How savings are changing smallholder farmers' lives in Zambia: Violet Chimuka’s story
The UN World Food Programme (WFP) is supporting smallholder farmers in Chikambwe Village in Southern Zambia to mitigate adverse climate conditions.
In Chikambwe Village in Mazabuka District, an area vulnerable to adverse climate conditions, erratic rain and frequent dry spells, most smallholder farmers are heavily dependent on rainfed agriculture and have limited access to markets, farming inputs and credit services.
To mitigate the impact of these challenges, the United Nations World Food Programme (WFP) supported smallholder farmers in Chikambwe Village to form a savings group April 2019. They are some of the 38,000 smallholder farmers WFP has supported to form 1,500 groups to start saving part of their incomes. Savings are vital to enable smallholder farmers to manage shocks and emergencies, make investments in their farming businesses and diversify their livelihoods beyond rainfed agriculture.
Members are trained in business skills and financial management, which has helped farmers to save frequently, borrow from their group’s fund and repay loans with an interest rate.
At the end of each six-month saving cycle, the money plus interest earned from borrowing and penalties is shared according to individual savings. The group shares the profits at strategic times, such as the onset of the planting season or lean season when food is scarce.
Twasyoma Savings Group – whose motto is ‘we believe that savings can change people’s lives’ – is making a difference in the lives of smallholder farmers in Chikambwe Village. ‘’Our way of living has completely changed since we started saving. It’s not only saving money, it’s a way of creating a better future for ourselves, our families and the communities we live in,’’ says smallholder farmer Violet Chimuka, who is part of the Twasyoma Savings Group.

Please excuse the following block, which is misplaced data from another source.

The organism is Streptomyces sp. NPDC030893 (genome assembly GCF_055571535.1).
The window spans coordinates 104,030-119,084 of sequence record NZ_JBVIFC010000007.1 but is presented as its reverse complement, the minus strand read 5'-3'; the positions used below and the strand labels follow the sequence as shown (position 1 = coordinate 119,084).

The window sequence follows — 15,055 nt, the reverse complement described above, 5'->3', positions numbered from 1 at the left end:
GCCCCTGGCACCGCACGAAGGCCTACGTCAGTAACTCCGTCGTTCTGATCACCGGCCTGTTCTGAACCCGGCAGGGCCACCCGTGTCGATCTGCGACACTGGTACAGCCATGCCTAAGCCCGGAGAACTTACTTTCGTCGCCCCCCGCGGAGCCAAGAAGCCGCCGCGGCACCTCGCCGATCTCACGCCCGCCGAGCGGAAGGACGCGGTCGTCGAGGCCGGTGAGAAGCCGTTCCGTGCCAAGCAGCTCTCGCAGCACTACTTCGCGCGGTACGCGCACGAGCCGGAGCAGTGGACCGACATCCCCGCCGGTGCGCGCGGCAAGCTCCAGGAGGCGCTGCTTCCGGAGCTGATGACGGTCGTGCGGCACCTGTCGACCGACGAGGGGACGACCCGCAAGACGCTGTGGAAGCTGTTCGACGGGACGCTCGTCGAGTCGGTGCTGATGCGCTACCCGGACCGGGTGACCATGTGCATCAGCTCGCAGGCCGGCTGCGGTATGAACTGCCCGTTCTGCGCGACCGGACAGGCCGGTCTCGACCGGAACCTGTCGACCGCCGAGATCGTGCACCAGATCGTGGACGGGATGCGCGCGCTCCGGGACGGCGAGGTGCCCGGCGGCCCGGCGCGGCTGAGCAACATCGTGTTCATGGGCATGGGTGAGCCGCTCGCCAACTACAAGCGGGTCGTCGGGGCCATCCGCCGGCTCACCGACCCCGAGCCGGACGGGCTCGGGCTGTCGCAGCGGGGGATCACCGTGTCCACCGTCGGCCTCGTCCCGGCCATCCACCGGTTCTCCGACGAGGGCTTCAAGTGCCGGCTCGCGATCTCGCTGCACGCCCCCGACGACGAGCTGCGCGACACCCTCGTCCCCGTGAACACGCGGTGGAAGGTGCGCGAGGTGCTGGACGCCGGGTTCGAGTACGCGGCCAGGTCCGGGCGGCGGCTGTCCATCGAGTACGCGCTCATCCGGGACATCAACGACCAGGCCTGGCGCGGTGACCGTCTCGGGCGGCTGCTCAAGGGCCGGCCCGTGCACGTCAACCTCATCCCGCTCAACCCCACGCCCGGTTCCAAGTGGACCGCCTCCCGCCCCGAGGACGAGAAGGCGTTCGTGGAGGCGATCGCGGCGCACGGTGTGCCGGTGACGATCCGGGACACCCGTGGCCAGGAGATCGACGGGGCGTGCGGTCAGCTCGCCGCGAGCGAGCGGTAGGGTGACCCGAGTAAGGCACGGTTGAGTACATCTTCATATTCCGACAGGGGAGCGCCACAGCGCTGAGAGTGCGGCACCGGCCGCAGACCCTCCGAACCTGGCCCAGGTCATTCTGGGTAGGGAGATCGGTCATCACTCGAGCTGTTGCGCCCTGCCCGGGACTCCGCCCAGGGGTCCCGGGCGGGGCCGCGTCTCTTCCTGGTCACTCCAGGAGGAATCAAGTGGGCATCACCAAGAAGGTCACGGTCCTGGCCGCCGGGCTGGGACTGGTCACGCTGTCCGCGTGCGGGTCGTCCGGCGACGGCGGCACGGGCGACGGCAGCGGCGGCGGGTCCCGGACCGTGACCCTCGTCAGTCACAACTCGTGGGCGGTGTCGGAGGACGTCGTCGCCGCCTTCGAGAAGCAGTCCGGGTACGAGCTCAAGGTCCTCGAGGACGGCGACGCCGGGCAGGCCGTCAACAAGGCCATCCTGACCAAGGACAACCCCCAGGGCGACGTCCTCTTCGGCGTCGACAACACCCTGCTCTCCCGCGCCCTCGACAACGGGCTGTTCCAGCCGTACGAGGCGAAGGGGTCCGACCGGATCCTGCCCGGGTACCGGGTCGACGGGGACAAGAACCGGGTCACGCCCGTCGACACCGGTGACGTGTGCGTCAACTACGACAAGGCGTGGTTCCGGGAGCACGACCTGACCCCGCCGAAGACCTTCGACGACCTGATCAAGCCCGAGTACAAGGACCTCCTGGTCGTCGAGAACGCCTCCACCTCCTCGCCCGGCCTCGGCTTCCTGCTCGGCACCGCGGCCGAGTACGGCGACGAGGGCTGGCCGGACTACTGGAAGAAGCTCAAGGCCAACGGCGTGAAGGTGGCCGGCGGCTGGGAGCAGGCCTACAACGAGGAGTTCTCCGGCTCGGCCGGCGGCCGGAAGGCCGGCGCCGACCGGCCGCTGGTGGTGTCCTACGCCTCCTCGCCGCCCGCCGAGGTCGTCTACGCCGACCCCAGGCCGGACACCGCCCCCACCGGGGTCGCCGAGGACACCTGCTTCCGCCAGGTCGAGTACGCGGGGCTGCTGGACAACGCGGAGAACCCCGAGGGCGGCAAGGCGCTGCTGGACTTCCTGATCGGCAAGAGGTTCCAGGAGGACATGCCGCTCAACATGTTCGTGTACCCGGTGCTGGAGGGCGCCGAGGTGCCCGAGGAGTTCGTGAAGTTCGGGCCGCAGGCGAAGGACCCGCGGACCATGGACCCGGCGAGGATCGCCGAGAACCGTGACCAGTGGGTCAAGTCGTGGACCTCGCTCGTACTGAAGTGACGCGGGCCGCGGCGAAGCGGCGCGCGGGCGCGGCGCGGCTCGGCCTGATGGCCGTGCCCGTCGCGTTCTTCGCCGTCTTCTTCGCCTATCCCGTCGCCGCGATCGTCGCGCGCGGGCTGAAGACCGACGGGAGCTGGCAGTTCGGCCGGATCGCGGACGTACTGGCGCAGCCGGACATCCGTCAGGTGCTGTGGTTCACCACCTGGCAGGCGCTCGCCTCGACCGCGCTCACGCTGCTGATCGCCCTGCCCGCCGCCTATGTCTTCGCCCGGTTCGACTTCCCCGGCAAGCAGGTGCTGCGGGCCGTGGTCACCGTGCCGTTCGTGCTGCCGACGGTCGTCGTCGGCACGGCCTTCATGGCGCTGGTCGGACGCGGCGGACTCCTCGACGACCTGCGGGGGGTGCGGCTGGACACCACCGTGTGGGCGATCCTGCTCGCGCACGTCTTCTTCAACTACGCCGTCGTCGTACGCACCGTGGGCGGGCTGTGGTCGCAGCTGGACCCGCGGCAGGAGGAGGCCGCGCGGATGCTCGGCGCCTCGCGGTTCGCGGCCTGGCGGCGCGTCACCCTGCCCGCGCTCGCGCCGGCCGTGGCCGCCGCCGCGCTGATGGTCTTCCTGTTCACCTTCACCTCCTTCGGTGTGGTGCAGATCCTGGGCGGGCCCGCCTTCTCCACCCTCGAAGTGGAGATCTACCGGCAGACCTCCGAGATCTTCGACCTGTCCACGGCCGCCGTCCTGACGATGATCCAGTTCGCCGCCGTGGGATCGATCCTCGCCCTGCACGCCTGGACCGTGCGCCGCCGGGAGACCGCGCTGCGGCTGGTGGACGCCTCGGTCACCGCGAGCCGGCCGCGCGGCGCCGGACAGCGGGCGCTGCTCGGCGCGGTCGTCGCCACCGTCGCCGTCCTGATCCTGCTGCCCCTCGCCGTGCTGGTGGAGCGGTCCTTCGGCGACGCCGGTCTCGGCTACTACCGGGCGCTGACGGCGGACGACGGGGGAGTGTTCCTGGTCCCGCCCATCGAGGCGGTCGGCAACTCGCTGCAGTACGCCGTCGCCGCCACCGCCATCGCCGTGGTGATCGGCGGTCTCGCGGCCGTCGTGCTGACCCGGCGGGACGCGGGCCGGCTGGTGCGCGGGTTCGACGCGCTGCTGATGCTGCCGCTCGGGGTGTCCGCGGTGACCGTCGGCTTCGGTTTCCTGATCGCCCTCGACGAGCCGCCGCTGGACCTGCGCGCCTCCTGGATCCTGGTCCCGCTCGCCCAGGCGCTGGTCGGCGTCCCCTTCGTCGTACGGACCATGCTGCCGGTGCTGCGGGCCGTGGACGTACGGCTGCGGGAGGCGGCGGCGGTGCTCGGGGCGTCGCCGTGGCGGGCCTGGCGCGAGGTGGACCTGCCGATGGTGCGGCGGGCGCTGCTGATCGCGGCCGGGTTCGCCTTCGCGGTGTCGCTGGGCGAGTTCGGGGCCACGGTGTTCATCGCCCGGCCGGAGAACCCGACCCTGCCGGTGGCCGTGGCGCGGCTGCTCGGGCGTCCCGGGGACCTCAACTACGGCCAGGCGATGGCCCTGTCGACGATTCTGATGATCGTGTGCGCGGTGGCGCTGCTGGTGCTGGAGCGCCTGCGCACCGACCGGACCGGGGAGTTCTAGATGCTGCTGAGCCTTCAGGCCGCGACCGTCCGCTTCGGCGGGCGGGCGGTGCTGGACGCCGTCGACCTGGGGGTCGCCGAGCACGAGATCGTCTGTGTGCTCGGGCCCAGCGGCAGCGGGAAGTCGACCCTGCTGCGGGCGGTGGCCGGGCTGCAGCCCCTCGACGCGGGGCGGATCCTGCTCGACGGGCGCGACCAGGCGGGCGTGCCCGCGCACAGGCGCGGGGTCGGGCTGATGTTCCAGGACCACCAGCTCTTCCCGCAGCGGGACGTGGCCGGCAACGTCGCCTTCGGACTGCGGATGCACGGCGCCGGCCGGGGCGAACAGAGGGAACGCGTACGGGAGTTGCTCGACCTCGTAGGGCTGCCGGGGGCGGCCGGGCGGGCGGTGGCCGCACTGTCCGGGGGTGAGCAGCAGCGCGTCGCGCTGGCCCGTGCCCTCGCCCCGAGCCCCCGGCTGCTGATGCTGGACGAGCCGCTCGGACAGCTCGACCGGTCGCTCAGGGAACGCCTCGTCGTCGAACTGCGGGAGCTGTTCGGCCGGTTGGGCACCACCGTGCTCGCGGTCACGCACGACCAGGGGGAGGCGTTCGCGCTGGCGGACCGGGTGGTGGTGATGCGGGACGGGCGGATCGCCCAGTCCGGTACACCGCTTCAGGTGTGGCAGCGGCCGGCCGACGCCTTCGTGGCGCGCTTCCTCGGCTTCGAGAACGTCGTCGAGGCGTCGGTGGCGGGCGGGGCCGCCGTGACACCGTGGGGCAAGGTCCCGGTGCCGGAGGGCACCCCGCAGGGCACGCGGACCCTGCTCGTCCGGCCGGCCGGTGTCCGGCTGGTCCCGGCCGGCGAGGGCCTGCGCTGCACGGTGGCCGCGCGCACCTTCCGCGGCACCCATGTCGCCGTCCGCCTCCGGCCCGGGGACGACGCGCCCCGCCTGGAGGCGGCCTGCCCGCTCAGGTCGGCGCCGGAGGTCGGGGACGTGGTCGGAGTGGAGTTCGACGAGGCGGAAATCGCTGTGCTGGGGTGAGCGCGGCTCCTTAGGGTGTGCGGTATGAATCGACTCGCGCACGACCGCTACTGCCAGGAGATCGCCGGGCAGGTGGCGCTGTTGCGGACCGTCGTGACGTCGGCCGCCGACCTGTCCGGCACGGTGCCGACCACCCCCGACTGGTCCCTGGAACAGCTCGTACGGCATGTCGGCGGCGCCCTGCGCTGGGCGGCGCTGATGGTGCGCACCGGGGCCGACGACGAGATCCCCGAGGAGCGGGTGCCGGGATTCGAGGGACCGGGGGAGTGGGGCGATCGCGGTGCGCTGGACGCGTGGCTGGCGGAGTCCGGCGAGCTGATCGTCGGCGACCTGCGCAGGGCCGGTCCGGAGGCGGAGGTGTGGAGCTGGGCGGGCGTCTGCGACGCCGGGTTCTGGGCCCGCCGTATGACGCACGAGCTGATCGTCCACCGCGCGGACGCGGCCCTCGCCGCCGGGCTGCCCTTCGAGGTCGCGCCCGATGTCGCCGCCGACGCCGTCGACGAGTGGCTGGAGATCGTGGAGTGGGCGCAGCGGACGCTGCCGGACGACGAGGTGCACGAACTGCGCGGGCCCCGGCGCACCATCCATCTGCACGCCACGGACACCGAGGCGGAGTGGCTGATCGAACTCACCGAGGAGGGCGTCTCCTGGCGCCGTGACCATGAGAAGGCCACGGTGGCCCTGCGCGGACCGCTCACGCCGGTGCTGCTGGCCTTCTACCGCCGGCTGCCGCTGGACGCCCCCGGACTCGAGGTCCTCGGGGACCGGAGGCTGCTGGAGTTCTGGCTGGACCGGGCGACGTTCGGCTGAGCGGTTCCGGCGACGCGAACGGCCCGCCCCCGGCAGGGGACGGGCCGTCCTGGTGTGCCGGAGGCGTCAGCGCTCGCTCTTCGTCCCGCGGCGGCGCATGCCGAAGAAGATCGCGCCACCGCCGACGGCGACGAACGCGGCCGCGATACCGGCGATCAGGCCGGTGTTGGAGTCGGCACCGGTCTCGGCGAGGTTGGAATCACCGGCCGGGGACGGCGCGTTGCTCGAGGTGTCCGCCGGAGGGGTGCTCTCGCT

Over the last three saving cycles, the group has shared out ZMW 46,000 (around US$ 2,200) between its 19 members of 4 men and 15 women. In the first cycle, Violet saved ZMW 1,400 (US$ 66) and received a pay-out of ZMW 2,000 (US$ 95). She decided to use her profit to buy 50 chickens to diversify her livelihood. Her investment was a great success – within the first eight months she had expanded her farm to 200 chickens. How savings are changing smallholder farmer’s lives in Zambia | 3 Violet’s chickens
‘’I was selling each chicken for ZMW 65. But I didn’t stop there – I decided to start a homestead garden as my house is close to a communal water pump,’’ says Violet beaming with a smile on her face. She received training on vegetable production from WFP through Heifer International and was encouraged to diversify her production with a range of nutritious food for her family. She now grows eggplants, rape, Chinese cabbage, tomatoes, sweet potato, okra and onions.
“My business is doing very well. On top of selling chickens, I make around ZMW 250 a week from selling vegetables. With my profits I can finally afford to buy a hose for my garden and build a poultry house for my chickens’’ she says. When asked how her savings group changed her life, Violet announced: ‘’My family now eat a healthy meal every day. I can pay for my children’s school fees and uniforms without any worries. I do not have to travel long distances to sell my chickens – my savings group and village can now afford to buy them.’’
In the next savings cycle, Violet wants to increase the number of chickens she is keeping and build a solar pumping system for her garden to enable her to grow even more vegetables and have running water in her household. Violets testimony of the Twasyoma Savings Group shows how savings groups can be an effective approach to financial inclusion and benefit farming households as well as communities.